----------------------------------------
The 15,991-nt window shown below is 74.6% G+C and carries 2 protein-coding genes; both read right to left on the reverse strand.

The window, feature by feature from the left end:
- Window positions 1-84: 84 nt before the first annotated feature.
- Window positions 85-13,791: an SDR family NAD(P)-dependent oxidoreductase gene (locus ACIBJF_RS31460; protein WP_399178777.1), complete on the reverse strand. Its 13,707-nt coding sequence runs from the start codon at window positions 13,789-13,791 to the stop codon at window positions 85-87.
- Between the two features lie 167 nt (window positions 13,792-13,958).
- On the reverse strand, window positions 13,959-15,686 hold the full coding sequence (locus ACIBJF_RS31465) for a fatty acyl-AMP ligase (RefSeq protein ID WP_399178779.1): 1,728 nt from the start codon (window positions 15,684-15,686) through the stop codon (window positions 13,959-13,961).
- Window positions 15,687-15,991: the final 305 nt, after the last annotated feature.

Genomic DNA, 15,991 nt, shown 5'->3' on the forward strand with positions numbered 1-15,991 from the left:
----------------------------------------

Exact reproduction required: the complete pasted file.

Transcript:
The 15,991-nt window shown below is 74.6% G+C and carries 2 protein-coding genes; both read right to left on the reverse strand.

The window, feature by feature from the left end:
- Window positions 1-84: 84 nt before the first annotated feature.
- Window positions 85-13,791: an SDR family NAD(P)-dependent oxidoreductase gene (locus ACIBJF_RS31460; protein WP_399178777.1), complete on the reverse strand. Its 13,707-nt coding sequence runs from the start codon at window positions 13,789-13,791 to the stop codon at window positions 85-87.
- Between the two features lie 167 nt (window positions 13,792-13,958).
- On the reverse strand, window positions 13,959-15,686 hold the full coding sequence (locus ACIBJF_RS31465) for a fatty acyl-AMP ligase (RefSeq protein ID WP_399178779.1): 1,728 nt from the start codon (window positions 15,684-15,686) through the stop codon (window positions 13,959-13,961).
- Window positions 15,687-15,991: the final 305 nt, after the last annotated feature.

Genomic DNA, 15,991 nt, shown 5'->3' on the forward strand with positions numbered 1-15,991 from the left: